Published: April 18th 2012April 18th 2012
One of the sites along the Halifax waterfront boardwalk.
After Cove, Ireland, my next favourite place in the world now is Halifax, Nova Scotia, Canada.
Deb described Canada as being: “Just like USA without the steroids”.
The Canadian “natives” are friendly; the place is relaxed, it’s easy to get around and feels safe.
Halifax is an industrial city and not what you’d call picturesque, that is except for the port itself where our ship, Balmoral, docked from Monday 6pm to Tuesday 6pm.
Keen to stand on firm ground again asap, Debbie & Damian, Ian & Jenny (from Canberra), Don & I couldn’t wait to disembark as soon as we docked. We took a brisk walk along the boardwalk to a steakhouse, where we sat down and tucked into huge, fresh, steaks.
While on the subject of “fresh”, I’ll add here that with Halifax being a seaside port I (wrongly) thought maybe the ship would take the opportunity to stock up on fresh seafood so at last night’s dinner I asked how fresh the prawns were. I hadn’t been game try them since the first day at sea in case they’d gone off. The waiter laughed:
The grave site of the 32-year-old engineer who was one of three Australians who died in the Titanic disaster.
“There’s nothing fresh on this ship!” Well, it was worth the question!
While in port we made the most of any fresh food we could find. The Two Dees (Deb & Damian) and Ian & Jenny ordered lobsters straight from the tank for lunch at the Tug’s Pub for lunch at only $20 each, about half what they cost in Australia (see picture).
The day in Halifax was awesome.
We started out on foot via the same boardwalk as the night before and being a shutterbug, I had to keep stopping every few paces to capture the incredible foggy waterside scenes (see pictures). We eventually made it into town and took a taxi to the graveyard where bodies recovered from the Titanic were buried.
It was a bit of an anticlimax though. Initially we and the Two Dees had tried to book on a day-long tour, but we’re pleased now it was fully booked and we missed out. The constant stream of tourists from the many busloads of tourists going through the graveyard made it difficult to read the inscriptions and appreciate the moment.
were able to read a few though. One in particular stood out for me: A 32 year-old Australian engineer who had boarded the Titanic bound for Canada where he was to meet with friends to go travelling (see picture). His body was the 209th
of 303 to be retrieved from the water; a booked titled “209” has been written on his story. His gravestone was much bigger than most others with his family paying the extra above what was provided by the shipping company that built the Titanic, White Starline.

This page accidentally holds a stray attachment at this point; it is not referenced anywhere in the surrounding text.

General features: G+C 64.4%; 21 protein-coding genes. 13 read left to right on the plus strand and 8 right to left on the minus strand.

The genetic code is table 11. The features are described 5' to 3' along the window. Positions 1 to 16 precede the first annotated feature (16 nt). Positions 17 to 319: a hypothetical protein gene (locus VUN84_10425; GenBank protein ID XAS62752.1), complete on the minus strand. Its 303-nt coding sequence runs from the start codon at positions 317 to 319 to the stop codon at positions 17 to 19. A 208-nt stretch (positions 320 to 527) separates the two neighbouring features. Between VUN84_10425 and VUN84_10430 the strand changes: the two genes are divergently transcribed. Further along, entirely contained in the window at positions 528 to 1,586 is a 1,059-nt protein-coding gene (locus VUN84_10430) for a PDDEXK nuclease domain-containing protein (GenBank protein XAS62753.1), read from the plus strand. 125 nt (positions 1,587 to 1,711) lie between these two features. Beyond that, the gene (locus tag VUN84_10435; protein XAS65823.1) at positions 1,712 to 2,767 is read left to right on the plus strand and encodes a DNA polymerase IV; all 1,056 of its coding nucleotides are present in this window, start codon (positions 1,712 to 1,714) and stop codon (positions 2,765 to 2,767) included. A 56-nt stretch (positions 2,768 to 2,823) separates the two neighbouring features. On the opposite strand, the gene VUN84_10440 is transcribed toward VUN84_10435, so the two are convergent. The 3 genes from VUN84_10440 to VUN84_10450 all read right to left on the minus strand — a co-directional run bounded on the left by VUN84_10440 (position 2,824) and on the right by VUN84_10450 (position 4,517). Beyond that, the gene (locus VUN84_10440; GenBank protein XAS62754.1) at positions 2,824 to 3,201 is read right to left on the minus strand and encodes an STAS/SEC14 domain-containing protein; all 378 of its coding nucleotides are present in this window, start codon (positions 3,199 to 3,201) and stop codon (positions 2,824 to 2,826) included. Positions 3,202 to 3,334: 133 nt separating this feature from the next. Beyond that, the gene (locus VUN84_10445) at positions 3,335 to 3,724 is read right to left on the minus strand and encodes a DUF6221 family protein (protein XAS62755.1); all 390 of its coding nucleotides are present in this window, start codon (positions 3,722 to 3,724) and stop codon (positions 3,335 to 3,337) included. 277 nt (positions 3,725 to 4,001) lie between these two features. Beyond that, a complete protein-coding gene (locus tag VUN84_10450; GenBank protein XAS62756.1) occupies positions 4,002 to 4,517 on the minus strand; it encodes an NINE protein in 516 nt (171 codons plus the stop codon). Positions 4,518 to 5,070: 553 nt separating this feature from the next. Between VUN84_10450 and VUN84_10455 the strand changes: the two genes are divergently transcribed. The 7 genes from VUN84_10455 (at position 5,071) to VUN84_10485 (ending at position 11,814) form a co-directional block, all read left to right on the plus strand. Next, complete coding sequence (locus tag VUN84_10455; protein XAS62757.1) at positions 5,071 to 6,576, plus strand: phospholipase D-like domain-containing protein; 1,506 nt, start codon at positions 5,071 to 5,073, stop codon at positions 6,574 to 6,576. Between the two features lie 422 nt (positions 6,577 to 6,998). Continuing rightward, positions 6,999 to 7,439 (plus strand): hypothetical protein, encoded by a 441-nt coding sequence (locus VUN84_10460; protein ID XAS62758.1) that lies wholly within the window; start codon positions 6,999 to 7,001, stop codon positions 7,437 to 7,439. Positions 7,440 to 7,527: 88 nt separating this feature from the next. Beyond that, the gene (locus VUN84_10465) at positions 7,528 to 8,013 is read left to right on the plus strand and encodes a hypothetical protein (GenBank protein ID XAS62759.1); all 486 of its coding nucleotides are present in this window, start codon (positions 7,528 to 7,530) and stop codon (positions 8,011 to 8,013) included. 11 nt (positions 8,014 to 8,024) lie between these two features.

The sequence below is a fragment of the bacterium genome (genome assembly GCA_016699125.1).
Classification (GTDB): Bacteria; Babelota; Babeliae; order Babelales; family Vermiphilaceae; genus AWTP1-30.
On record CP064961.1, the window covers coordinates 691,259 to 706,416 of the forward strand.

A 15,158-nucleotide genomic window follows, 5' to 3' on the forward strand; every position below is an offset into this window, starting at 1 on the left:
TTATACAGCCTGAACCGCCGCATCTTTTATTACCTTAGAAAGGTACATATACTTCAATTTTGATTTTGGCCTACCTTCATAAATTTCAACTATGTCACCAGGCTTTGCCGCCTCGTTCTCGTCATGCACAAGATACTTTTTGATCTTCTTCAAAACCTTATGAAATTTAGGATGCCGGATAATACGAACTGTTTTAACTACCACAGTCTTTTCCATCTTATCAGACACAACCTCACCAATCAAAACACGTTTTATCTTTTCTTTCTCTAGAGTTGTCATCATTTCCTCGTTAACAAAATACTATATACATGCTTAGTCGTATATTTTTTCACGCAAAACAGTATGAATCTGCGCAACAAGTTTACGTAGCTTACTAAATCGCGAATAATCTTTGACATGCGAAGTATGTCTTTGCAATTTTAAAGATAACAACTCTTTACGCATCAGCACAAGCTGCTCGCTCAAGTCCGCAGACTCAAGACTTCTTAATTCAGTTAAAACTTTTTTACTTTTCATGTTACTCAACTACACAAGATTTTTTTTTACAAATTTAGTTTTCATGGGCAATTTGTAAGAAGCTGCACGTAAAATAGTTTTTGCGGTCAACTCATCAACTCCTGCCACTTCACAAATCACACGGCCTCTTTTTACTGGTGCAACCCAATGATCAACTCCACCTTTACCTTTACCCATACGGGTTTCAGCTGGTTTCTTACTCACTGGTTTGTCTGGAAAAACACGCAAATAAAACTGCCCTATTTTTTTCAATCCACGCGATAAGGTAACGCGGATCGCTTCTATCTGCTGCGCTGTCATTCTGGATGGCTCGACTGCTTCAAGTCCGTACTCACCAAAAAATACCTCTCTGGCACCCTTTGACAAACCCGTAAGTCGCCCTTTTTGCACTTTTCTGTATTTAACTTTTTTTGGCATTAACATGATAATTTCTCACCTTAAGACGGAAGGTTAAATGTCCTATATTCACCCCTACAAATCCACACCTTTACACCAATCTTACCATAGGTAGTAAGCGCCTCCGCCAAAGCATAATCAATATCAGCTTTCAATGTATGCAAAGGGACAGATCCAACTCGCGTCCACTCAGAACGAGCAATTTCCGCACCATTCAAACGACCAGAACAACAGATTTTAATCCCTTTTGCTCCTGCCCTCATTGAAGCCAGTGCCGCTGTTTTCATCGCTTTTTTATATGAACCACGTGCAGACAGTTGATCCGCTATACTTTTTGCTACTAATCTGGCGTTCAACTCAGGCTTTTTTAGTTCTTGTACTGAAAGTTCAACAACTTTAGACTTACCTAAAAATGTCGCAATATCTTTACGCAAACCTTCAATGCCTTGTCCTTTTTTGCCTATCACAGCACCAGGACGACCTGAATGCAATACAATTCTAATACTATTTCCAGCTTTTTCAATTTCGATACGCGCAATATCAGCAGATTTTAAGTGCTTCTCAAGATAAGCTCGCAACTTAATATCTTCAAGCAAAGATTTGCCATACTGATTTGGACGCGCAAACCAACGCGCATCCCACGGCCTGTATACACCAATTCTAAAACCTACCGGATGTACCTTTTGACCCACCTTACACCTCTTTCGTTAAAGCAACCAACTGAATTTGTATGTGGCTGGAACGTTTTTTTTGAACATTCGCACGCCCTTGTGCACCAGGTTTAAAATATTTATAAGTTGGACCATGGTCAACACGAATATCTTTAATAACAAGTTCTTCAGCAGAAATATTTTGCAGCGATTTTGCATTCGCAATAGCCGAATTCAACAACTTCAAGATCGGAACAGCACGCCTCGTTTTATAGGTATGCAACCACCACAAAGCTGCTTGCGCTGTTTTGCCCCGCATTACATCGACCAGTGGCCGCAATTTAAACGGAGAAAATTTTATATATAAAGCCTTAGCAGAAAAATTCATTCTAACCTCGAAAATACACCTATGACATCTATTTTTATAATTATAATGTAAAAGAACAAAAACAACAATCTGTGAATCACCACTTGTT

The last body, 303, wasn’t retrieved until May, 1912, a month after the disaster.
The engineer is one of only two Australian’s we’ve heard about since being on this trip. There were five – three died, two survived. One of the survivors was a nurse who had been living in England and not long before the trip, met a doctor. The two were to travel together but he, at the last minute, wasn’t able to sail. Had been on the ship, he, being a male, most likely would have died. She survived and the two met again later and married.
also visited the Halifax museum where Titanic artefacts are kept, such as a deck chair that was retrieved from the ocean and restored (see picture).
After lunch at the Tug’s Pub in Halifax, the Three Dees (Deb, Damian & Don), headed back to the ship while Ian, Jenny and I found a taxi driver who’d take us over the city’s two bridges, show us some of Canada’s unique houses and the memorial site (see picture) for the disaster that struck the city in 1916 when two ship’s collided. One was carrying ammunition and the collision caused a massive blast that flattened the surrounding area for 2.6km and killed more than 3000 people. The disaster therefore, was bigger than the Titanic but isn’t as well known.
The best part of the day was being able to stretch our leg and butt muscles after being at sea for a week. There is a gym onboard. I got onto one of the treadmills about Day 3 and as Captain Bamberg would say “all was well” (it was a magnificent view from the gym’s treadmill, on one of the top decks overlooking the ship’s bow), until I looked
A restored deck chair from the Titanic is now on display in a Halifax museum.
down and, being prone to sea sickness, the damn thing nearly threw me off! It was like a bad case of vertigo so I hit the emergency stop button and haven’t been back since. There are pilates sessions each at 3pm. At least lying on the floor would mean I couldn’t fall off anything, but we’re talking 3pm here – that’s after lunch and siesta time, so forget it!
After our fantastic day of sightseeing and hiking around Halifax, we were all back on deck by 5.30pm, in time for the Balmoral to set sail at 6pm.
Today, Wednesday 18th
, is our last full day at sea. We should arrive in New York tomorrow about 8am, and leave the ship for our two booked tours – four hours each, one by day and the other by night.
We then have one more night aboard Balmoral while in port and on Friday, our luggage will be transferred direct to the airport while we do some more sightseeing and board the plane for home in the late afternoon.
There are more photos below